Tuesday Jun 02

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Meet Fayen, a 23 year old with a very old soul.

FayenProfThere is a saying that goes, "Variety is the spice of life." I like that saying. It is more than sentiment. I have found it to be true. The more I take the road less traveled, the more people I meet, the more I broaden my music intake, the further out of my comfort zone I step, the fuller my life becomes. Of course, colour and adventure do not come around every day, but this should not stop us from looking for them.

I was looking around, and I came across @Fayen's journey on Instagram. I cannot recall when exactly, but one day I noticed she posted up a picture of a typewriter. And then of a tlr camera. And then of a bunch of other really vintage-y photographs. I made it a point to connect, and she agreed to share her story. Check out her other photographs here.

Who are you?
A girl who believes that everyone has their own story and their own little ways in shaping their lives. As for me, I graduated from UBD last year with my first degree in something I did not expect to major in, which was English Language & Linguistics and have since been trying to get myself a job. Apart from that, I always feel like I am this 23 year old with a very old soul and always so sure that I might be having some kind of quarter-life crisis, however, that’s not necessarily a bad phase.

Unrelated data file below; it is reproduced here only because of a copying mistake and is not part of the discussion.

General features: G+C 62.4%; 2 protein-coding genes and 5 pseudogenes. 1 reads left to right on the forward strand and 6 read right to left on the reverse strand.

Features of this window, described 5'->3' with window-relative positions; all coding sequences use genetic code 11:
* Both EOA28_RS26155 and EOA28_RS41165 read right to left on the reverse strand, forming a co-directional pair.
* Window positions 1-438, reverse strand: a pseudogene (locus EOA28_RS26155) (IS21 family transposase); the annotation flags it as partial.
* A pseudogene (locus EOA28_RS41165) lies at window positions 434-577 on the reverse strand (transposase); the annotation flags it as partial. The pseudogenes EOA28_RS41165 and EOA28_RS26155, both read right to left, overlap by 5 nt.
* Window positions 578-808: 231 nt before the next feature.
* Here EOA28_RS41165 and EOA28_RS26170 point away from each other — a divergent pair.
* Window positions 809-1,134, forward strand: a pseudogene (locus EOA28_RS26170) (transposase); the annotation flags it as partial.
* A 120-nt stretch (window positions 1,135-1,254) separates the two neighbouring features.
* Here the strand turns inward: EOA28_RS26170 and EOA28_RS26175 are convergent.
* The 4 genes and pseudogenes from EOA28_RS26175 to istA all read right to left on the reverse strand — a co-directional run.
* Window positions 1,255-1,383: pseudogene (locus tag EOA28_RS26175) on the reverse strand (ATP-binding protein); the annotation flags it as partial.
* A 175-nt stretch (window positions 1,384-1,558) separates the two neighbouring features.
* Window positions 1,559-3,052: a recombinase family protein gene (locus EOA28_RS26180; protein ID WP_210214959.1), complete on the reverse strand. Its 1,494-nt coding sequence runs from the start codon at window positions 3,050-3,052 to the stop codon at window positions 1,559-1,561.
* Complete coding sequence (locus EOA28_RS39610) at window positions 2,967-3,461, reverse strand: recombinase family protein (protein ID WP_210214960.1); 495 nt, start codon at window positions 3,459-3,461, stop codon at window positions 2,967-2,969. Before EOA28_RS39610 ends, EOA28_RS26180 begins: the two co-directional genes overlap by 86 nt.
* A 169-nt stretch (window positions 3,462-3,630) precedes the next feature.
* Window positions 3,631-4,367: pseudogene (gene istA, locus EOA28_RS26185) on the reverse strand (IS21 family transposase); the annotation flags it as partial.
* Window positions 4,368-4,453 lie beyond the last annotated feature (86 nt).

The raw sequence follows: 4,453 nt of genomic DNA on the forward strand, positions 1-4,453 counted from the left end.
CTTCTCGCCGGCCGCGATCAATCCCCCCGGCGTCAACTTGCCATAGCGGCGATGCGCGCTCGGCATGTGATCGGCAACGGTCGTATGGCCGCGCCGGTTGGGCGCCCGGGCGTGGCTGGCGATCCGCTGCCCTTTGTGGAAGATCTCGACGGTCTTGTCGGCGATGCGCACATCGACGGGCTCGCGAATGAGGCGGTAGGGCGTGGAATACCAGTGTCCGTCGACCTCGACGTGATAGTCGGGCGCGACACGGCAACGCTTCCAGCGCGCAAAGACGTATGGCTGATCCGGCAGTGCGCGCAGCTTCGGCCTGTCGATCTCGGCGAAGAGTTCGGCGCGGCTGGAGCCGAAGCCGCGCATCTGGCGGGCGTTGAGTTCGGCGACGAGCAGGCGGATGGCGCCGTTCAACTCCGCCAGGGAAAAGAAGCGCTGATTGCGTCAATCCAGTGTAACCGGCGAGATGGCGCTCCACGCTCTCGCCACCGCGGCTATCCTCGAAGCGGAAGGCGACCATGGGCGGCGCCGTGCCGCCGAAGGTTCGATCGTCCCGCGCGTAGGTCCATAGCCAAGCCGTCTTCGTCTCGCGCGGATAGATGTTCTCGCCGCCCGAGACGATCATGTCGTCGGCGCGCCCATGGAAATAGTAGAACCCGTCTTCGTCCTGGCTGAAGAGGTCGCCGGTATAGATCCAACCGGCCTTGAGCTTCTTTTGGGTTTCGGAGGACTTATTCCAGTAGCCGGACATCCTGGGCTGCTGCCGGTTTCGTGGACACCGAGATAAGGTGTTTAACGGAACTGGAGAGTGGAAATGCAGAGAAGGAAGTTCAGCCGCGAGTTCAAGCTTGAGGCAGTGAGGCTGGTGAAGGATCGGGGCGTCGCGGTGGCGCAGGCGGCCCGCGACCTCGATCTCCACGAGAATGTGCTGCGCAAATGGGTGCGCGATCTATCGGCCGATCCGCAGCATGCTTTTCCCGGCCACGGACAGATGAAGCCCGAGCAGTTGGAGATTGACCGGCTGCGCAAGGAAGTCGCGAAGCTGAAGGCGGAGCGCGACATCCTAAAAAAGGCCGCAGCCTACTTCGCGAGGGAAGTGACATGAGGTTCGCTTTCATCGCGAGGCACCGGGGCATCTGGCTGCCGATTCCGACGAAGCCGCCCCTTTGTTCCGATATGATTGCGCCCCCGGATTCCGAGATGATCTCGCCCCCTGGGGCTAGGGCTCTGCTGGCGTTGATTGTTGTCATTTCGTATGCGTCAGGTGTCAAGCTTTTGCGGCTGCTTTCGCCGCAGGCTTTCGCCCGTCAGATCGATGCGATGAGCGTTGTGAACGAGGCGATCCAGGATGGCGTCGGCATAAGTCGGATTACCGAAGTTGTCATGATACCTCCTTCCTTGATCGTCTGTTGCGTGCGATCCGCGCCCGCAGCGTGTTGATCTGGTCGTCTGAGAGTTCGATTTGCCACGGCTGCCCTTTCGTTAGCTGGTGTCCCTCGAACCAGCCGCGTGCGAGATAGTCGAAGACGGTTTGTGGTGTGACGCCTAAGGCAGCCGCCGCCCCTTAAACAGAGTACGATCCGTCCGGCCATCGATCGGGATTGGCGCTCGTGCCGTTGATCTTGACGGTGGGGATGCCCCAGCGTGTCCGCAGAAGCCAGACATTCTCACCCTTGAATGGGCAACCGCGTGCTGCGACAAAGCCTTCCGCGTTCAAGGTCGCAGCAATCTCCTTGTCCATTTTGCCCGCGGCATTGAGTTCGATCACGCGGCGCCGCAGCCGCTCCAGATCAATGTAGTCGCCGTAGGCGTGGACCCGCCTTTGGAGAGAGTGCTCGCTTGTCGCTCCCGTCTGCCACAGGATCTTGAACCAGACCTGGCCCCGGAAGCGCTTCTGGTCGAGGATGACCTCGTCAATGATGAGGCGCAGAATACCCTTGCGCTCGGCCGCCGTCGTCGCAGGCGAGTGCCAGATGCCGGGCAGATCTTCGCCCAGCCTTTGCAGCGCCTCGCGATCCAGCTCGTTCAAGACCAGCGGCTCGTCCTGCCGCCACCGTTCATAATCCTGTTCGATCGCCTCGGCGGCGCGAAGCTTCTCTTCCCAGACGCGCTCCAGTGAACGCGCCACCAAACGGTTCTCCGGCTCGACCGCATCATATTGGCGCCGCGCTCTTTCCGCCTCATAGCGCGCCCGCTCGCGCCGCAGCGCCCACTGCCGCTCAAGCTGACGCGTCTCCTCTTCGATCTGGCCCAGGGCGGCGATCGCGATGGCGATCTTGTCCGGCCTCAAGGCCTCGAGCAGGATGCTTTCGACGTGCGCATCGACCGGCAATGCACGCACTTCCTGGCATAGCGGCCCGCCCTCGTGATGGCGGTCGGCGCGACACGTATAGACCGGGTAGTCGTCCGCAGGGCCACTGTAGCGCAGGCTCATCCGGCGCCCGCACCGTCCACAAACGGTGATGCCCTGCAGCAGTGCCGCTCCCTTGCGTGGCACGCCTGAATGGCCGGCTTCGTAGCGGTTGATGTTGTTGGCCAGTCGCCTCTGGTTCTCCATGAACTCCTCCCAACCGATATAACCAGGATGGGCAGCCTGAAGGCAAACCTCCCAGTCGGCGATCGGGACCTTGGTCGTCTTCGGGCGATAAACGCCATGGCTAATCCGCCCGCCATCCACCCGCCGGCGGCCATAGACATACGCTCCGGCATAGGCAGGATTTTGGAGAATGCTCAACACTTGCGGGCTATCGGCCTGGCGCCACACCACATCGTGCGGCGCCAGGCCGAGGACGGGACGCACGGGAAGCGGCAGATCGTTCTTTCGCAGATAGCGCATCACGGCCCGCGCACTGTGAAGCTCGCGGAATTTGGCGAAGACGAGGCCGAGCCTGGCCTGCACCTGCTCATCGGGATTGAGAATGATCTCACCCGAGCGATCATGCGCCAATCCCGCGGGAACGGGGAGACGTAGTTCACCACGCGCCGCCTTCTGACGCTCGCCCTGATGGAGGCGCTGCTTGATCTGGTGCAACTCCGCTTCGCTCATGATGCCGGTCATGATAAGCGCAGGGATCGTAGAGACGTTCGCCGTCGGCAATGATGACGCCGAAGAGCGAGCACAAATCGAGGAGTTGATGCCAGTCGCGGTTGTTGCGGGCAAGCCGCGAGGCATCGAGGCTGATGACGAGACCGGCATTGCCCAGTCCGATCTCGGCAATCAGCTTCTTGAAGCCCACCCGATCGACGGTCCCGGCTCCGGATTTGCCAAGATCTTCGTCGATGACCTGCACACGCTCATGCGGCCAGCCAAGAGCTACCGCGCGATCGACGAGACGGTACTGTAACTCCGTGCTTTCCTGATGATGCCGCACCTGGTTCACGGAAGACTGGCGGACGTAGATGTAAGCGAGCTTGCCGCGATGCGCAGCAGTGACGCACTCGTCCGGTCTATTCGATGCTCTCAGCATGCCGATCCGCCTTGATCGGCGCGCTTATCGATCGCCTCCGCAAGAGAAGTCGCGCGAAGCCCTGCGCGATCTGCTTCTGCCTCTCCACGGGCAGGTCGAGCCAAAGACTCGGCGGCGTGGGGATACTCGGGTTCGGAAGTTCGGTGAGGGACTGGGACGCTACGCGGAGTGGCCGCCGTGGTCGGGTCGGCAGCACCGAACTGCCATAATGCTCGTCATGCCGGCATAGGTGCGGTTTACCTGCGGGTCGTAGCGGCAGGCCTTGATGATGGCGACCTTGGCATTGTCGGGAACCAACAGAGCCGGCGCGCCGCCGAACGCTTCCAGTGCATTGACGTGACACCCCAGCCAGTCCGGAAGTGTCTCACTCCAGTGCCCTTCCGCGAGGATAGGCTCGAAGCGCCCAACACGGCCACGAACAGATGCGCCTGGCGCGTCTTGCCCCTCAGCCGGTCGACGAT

Describe yourself.

mary and max2

This is Max Jerry Horrowitz, a character from an Australian clay-animated film called Mary and Max. I know this may be an unfamiliar movie to you, but this is one of the most beautiful movies I've ever seen in my life. It is basically "a tale of friendship between two unlikely pen pals: Mary, a lonely, eight-year old girl living in the suburbs of Melbourne, and Max, a fourty-four year old, severely obese man living in New York" (IMDB). 

An old friend once described me as, "a girl whose spirit is stuck in the vintage zone, who takes pictures and uses a typewriter. She writes letter too." I see myself somewhere in between Mary and Max, a girl whom without reasons would just randomly sends letter to people (like Mary) and then always feeling anxious about (mostly unnecessary) things (like Max).

What get's you going?
Meet my little family.


I don't exactly remember when was the first time I held a camera and took my first picture but I've always been drawn to them, especially Analog Cameras.

When I was 12, my family and our relatives went to visit Mt. Kinabalu. My parents were so kind to let me hold the camera at that time, it was a Canon Automatic Point & Shoot camera, and everything about the place was so beautiful and there was this really bright yellow flower that really caught my attention so I took a picture of it. When we finally developed the film, and printed out the pictures -  it was the only one that made me realised how much fun capturing moments can be.

Would you say you've pursued photography ever since?
According to my parents, pursuing Arts at that time was not exactly an ideal approach. As parents, they ought to seek for the best in their kids so they were hoping I'd choose something that would benefit me in the future, career wise of course. However, I was stubborn and tried to convince them day to day on why I made my choices on wanting to study Photography, alongside Design & Technology until eventually my father gave in and bought me my first Analog SLR camera, which was a Nikon F801-S (I call her Casandra). It's semi-automatic, has both auto and manual focus, fairly modern and pleasant to work with.